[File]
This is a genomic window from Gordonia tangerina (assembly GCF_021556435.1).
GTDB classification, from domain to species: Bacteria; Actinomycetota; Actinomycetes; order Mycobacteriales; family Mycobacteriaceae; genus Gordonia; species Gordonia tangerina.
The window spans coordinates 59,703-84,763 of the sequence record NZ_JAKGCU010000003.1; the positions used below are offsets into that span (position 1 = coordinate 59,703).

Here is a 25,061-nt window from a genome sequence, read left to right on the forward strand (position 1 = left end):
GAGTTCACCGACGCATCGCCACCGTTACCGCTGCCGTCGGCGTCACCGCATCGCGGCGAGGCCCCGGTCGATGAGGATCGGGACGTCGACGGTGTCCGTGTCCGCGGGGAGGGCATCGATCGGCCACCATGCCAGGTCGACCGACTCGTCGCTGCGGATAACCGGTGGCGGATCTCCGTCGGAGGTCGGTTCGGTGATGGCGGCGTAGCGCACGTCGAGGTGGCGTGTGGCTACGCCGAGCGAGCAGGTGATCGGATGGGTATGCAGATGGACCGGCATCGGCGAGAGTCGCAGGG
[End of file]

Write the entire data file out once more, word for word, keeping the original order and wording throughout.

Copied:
This is a genomic window from Gordonia tangerina (assembly GCF_021556435.1).
GTDB classification, from domain to species: Bacteria; Actinomycetota; Actinomycetes; order Mycobacteriales; family Mycobacteriaceae; genus Gordonia; species Gordonia tangerina.
The window spans coordinates 59,703-84,763 of the sequence record NZ_JAKGCU010000003.1; the positions used below are offsets into that span (position 1 = coordinate 59,703).

Here is a 25,061-nt window from a genome sequence, read left to right on the forward strand (position 1 = left end):
GAGTTCACCGACGCATCGCCACCGTTACCGCTGCCGTCGGCGTCACCGCATCGCGGCGAGGCCCCGGTCGATGAGGATCGGGACGTCGACGGTGTCCGTGTCCGCGGGGAGGGCATCGATCGGCCACCATGCCAGGTCGACCGACTCGTCGCTGCGGATAACCGGTGGCGGATCTCCGTCGGAGGTCGGTTCGGTGATGGCGGCGTAGCGCACGTCGAGGTGGCGTGTGGCTACGCCGAGCGAGCAGGTGATCGGATGGGTATGCAGATGGACCGGCATCGGCGAGAGTCGCAGGG